(p. 298). This view of pedugogical content knowledge corresponds to what Dewey (1969) referred to as "psychologizing the subject matter. Marks (1990a; 1990b) acknowledged and illustrated this derivation ofpedagogical content .knowledge. labeling it interpretation of content. An example from mathematics is the ability to sketch half a dozen different kinds of pictures or diagrams representing the concept of "function.,

to be the crucial substance of pedagogical content knowledge"



and to discuss the strcngths and weaknesses of each for representing that concept. Marks, however, went on to demonstrate that pedagogical content knowledge can grow out of general pedagogical knowledge in the process of applying it to the teaching of particular content; he called this derivation the specification of knowledge of general pedagogy. A mathematical example is the ability to generate an appropriate sequence of questions to guide a student toward discovering the relationship between diameter and circumference in a circle. Marks also showed that pedagogical content knowledge can derive ftom a synthesis of knowledge of general pedagogy and subject matter, without being clearly traceable to either fonn, and from an utension of existing pedagogical content knowledge. These various derivations spring from düferent sources, represent different cognitive processes, and suggest different settings. In order to make wise choices about where and how to focus the cuniculum of teacher education, we need to understand to what extent each of these derivationsisünponant. If interpretation of subject matter in representational forms is the predominant way that pedagogical content knowledge is formed, as sorne researchers seem to assume, then such knowledge needs to either build on an established base of content knowledge or else be developed as pan and paree! of that content. In either case a student may need little or no background in educational foundations or professional studies in order to leam to represent the subject maner in a rich variety of ways. Let's revisit the mathematical exmlple given above: the ability to produce quickly a half-dozen different .kinds of diagrams and symbolic forms describing a given function and to discuss how they are related. These representations include such things as a function machine (a "black box" with an inlet and an outlet), an anow diagram pairing inputs with outputs, a table of values, a set of ordered pairs, a coordinate graph, an algebraic equation, and a verbal description. Note that a mathematics student requires no awareness of cognitive leaming theory, cmriculum, or lesson planning to be able to generate and discuss these representations. Virtually all students are familiar with rnost of these forms even before reaching college and can perfonn various manipulations with them. Yet the crucial aspect of this chunk of knowledge from the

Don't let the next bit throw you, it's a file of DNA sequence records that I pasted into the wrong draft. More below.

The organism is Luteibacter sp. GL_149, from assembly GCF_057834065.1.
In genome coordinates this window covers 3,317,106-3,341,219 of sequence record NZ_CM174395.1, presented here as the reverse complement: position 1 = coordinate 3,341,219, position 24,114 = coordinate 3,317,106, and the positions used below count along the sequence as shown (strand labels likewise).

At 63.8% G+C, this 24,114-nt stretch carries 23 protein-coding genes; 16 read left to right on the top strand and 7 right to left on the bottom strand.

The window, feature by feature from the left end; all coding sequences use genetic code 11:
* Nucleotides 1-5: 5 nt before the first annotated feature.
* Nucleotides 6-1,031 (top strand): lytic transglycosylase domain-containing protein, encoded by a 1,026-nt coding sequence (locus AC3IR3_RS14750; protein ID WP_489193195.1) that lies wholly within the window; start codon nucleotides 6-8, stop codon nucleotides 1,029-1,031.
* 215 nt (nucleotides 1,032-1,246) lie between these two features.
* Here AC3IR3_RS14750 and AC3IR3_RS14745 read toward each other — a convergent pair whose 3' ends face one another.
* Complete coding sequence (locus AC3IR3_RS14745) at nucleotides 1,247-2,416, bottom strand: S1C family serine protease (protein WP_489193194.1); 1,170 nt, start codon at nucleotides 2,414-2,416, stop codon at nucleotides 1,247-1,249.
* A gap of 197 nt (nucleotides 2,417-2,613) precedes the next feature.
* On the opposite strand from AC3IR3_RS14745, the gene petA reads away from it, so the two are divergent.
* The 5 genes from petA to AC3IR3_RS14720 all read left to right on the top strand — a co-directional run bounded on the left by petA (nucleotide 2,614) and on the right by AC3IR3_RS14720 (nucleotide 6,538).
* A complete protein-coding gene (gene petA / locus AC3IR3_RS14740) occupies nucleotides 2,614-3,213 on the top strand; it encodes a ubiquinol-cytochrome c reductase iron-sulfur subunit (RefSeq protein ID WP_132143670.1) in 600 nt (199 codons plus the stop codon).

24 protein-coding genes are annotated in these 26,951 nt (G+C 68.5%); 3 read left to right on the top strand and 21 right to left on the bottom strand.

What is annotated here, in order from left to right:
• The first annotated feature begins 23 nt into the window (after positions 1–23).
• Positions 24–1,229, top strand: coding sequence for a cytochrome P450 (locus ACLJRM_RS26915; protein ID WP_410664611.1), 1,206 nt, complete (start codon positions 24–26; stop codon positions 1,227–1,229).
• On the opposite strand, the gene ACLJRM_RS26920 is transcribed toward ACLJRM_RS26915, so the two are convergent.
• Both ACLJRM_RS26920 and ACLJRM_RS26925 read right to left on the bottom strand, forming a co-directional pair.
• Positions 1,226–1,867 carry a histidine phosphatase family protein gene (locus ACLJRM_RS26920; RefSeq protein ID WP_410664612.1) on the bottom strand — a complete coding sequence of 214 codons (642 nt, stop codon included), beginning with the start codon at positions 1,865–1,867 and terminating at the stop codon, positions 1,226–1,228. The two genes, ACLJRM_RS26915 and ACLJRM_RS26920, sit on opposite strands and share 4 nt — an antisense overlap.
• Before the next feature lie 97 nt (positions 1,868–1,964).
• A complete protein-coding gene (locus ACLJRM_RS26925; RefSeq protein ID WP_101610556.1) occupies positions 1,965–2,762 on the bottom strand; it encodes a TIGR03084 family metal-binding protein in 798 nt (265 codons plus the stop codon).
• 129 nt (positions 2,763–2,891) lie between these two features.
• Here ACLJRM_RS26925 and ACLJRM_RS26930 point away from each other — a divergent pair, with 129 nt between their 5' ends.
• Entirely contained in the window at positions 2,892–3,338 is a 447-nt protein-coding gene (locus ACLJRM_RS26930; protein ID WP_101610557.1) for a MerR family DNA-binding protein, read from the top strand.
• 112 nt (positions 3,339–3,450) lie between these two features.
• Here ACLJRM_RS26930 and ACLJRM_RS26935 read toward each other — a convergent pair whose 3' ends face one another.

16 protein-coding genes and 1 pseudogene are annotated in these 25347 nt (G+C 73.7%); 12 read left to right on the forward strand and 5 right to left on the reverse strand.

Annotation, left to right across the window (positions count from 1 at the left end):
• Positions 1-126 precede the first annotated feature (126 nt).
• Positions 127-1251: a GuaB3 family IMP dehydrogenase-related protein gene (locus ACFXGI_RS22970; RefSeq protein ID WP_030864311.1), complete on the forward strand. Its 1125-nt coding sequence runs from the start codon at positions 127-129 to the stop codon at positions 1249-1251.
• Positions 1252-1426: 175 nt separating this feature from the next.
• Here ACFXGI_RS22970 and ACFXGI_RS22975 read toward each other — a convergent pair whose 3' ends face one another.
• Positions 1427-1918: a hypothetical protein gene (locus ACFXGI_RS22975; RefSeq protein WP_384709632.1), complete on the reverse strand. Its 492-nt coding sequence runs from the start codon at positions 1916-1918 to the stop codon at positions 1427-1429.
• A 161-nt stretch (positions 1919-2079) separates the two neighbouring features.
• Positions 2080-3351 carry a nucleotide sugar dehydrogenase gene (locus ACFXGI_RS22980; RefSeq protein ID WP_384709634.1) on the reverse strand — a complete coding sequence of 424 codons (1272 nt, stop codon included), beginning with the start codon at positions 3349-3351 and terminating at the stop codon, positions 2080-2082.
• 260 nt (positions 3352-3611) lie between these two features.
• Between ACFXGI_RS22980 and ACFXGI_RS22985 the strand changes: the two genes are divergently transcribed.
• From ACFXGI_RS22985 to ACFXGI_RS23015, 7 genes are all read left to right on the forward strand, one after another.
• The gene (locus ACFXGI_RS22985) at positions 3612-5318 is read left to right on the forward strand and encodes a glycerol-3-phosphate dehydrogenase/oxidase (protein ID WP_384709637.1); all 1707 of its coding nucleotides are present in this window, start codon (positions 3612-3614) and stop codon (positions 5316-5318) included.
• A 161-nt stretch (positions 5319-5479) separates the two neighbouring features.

pcrspective of someday teaching it to kids is the understanding of how these forms are related to one another-say, an equation and its graph-and of the particular aspects of the concept (function) that each form reprcsents effectively, or in some cases misrepresents. These more conceptual components of knowledge about functions could be taught at the same time as the more stanc:W'd manipulations, though they seldom are. Instead, when they appear at all they are usually found in university math textbooks for elementary teachers (e.g., Billstein, Libeskind & Lott, 1990; Krause, 1987); many secondary math teachers may never see or hear such ideas discussed. The previous example raises two important !ssues. Fust, should prospective teachers study in their academic coursework the content they will actually teach somewhere in the K-12 schools? In fact, elementary mathematics and reading may be the only areas of the K-12 cuniculum in which this routinely occurs. In other areas future teachers usually sample rather than cover the content, often ata much more advanced and absttact level. For example, an elementary teacher's science coursework might consist of one course each in botany, oceanography, and mechanics. Is it reasonable to expect that a teacher can adapt what she .knows about university-level botany (all those Latín names!) to prepare herself to teach biology to second-graders, or sixth-graders? In sorne extreme cases teachers have virtually no background in the content they will teach; a high school social studies (read U. S. history) teacher might have on·e college course in European history anda major in anthropology. ls this a reasonable preparation in subject matter? Even in matllematics, most secondary teachers with math majors haven 't seen Euclidean geometty since they themselves were in high school. Is this adequate? These are not rhetorical questions, but empirical ones, and so far as 1 know the answers are not evidenL They may in fact differ from one content area or grade level to another. The second is~ueraised by the mathematics example is, supposing that pre-service teachers do in fact study the content they willlater teach, should pedagogical aspects or transfonnations of the content be incorporated at the same time or should they be postponed to later coursework, such as insttuctional methods courses? A partial answer was given earlier in this paper; such things as v·alues regarding the subject matter and the modeling of pedagogical methods become automatically